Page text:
Friday, June 6, 2014

Semiconductor Industry Markets in the Economic Hay Stack I'm known for publishing lengthy blog articles on the leading edge technologies unique to the semiconductor industry, I want to call your attention to an economic article which speaks to our nation's on-going job market concerns.
On June 5, 2014 the New York Times published an article by Jeremy Ashkenas and Alicia Parlapiano titled, "How the Recession Reshaped the Economy, in 255 Charts".
The article graphically illustrates job market data and salary trends since 2004 and provides an extraordinary window on sector trends in our nation's economy. Although the US economy has recovered significantly since the bottom of the recent recession, Federal Reserve Chair Janet Yellen has correctly observed that resolving the on-going unemployment dilemma imposed upon millions of Americans is the most effective means of correcting the economy and restoring the fiscal health of our nation. The New York Times article features an interactive graph which plots trends over 255 segments of the US economy. The chart appears to be a scrambled vector map (perhaps a fitting description of our economy). Hovering a mouse pointer over a singular market trend line will reveal a chart and its respective economic data in greater detail. Dragging a mouse along an inset chart displays monthly job data and average salary scale for the selected industry segment from 2004 through January 2014.   A larger/higher resolution computer screen will further enhance the display of the charts. Clicking on the series of vertical dots to the right of the screen enables the selection and break out of specific sectors of the economy, while scrolling further downward in the article we are presented with a table of the individual graphs comprising the report.  In total, the report provides incredible detail on the employment and salary trends comprising our complex economy. 

From a semiconductor industry perspective, it is necessary to study the trend lines specific to end user markets of interest, as our complex economy consumes/reflects the many specialized industries and broader consumer base comprising our econosphere.  Closer examination of trends in three key electronics industry markets reveal that since 2004, the semiconductor electronic component manufacturing sector has lost 77,000 jobs and $1,233 per year in average salary.  Communications equipment manufacturing has lost 43,200 jobs, and the computer and peripheral equipment manufacturing sector lost 44,200 jobs and $17,676 per year in average salary.  Analysis of the New York Times article illustrates that in total, these three market sectors have shed 164,400 jobs since 2004 and have yet to recover.  In spite of these examples and similar declining trends in other business sectors, the stock markets are returning to pre-recession levels of capitalization.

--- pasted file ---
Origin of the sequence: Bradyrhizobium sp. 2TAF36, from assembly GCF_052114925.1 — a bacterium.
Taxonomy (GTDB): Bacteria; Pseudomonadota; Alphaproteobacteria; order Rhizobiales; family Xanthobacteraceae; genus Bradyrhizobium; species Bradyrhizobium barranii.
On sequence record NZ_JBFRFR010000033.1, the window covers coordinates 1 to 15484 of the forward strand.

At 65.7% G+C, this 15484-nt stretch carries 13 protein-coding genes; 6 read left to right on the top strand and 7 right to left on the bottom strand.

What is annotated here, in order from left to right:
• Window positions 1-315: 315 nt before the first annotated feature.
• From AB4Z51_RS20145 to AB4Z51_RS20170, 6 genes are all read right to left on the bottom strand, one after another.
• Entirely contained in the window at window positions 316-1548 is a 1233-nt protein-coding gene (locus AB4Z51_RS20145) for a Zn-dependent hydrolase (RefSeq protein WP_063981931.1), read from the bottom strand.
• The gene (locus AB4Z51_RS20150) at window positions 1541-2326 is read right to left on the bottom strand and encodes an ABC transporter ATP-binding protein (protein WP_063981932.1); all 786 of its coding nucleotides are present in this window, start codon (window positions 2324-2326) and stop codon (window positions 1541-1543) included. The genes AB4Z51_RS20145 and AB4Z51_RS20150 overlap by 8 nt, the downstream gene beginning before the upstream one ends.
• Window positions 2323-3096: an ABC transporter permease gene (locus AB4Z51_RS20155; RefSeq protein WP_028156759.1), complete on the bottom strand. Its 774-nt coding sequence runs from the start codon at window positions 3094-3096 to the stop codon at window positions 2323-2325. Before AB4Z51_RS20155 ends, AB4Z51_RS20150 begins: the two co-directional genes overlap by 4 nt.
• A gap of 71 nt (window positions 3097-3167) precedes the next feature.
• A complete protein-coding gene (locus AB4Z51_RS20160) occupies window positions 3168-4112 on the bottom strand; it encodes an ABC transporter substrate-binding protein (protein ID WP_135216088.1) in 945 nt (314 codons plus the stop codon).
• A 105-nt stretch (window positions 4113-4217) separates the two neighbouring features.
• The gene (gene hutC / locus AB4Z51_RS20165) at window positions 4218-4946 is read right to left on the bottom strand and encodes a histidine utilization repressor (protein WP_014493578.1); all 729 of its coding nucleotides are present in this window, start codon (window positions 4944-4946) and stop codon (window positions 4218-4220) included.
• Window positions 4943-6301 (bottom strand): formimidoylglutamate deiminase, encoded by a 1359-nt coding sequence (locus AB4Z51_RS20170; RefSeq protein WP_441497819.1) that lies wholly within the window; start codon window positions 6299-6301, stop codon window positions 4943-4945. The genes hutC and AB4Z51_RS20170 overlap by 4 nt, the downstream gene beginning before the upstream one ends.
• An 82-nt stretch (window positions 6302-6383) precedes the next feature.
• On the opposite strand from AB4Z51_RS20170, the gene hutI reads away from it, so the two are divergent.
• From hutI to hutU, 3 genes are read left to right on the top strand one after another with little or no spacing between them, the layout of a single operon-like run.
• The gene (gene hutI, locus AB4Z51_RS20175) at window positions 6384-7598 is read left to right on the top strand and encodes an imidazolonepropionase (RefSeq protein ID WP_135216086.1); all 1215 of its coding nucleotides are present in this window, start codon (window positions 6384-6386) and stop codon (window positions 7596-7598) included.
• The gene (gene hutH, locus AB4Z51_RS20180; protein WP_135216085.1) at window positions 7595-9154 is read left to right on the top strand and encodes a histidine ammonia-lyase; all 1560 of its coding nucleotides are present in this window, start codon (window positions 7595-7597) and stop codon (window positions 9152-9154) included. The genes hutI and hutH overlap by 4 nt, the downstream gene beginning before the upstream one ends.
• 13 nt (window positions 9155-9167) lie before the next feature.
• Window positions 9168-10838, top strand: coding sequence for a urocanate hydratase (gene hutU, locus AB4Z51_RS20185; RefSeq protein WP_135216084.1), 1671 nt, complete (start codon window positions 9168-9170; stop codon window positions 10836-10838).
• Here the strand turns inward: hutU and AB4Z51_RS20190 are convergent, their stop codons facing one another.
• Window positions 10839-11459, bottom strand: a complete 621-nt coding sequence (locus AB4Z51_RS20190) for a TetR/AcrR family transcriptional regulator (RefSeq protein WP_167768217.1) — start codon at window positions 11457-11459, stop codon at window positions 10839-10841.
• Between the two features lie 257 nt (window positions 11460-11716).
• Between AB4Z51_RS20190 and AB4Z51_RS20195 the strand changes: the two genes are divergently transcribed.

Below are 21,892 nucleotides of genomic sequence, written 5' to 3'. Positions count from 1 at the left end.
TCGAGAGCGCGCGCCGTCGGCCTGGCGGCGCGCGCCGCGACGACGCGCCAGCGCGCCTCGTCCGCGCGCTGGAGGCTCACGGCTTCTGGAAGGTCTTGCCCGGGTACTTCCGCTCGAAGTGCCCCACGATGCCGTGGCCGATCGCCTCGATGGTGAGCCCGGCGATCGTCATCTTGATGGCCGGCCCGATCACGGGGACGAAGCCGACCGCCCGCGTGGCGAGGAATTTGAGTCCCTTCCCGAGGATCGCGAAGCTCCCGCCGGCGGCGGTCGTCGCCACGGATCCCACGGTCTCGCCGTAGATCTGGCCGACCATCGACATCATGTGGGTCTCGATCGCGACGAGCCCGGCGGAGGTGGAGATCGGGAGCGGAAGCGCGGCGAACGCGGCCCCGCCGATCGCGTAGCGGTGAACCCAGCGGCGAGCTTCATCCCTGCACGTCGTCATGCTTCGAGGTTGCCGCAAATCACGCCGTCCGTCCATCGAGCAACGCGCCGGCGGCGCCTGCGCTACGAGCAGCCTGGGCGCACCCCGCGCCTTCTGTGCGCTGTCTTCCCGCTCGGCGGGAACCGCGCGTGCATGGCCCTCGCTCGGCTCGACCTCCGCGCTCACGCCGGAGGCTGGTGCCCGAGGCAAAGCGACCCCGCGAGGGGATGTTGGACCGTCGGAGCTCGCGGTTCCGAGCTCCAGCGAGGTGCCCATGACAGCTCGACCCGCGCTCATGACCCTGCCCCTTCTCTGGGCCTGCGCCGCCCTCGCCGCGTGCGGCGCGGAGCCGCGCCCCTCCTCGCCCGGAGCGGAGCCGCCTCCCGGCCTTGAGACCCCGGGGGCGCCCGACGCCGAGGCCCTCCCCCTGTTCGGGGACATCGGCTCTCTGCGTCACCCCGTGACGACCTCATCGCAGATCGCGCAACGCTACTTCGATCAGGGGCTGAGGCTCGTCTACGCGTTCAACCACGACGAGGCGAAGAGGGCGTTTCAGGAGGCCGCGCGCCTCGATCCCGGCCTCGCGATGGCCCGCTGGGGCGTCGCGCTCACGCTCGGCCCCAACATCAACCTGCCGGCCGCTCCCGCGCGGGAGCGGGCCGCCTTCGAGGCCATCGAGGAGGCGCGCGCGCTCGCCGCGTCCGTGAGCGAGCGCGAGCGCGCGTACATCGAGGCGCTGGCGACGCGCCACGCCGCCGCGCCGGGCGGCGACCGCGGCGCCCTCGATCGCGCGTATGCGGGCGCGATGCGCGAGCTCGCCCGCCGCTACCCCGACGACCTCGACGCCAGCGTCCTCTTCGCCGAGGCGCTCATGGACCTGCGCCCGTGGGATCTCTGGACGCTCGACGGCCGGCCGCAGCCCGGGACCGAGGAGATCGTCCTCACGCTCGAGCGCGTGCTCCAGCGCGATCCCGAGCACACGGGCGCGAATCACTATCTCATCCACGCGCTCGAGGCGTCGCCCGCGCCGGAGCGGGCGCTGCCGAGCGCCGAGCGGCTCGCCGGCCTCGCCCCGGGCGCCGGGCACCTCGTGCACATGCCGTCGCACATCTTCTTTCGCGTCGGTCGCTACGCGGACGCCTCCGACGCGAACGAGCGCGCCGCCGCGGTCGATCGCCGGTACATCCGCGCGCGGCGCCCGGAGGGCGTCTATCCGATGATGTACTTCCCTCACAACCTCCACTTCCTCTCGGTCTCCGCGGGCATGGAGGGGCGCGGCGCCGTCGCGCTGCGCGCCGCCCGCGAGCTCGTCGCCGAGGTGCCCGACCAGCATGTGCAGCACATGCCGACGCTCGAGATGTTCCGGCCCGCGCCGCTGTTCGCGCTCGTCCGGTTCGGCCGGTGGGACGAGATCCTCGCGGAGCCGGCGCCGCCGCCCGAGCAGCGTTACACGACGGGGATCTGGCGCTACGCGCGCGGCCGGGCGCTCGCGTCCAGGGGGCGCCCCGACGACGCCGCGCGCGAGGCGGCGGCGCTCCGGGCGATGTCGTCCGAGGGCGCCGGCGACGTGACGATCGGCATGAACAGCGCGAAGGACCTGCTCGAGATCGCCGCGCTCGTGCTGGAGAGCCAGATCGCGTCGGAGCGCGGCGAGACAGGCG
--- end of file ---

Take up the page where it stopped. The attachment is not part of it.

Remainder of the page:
Whether you're preparing a safe harbor statement for your quarterly/annual financial review, or an unemployed student of the economy, I think you'll find great interest in this New York Times report.  While not as complex as a semiconductor wafer map and related statistical process control data (SPC), its an impressive representation of our economy.

Thomas D. Jay 
Semiconductor Industry Consultant

Corporate, private entities or publications referenced or linked in this article are the respective owners of their logos, trademarks, service marks, media content and intellectual property.  Unless otherwise disclosed, Thomas D. Jay has no financial interest in companies referenced in blog articles or other published media communications. No representation is made to either buy or sell securities. Opinions expressed by Thomas D. Jay are his own. Thomas D. Jay does not employ or otherwise utilize/authorize third party agents to express his opinions, represent his interests or conduct business on his behalf except where formally contractually designated.

Acknowledgements and Reference Links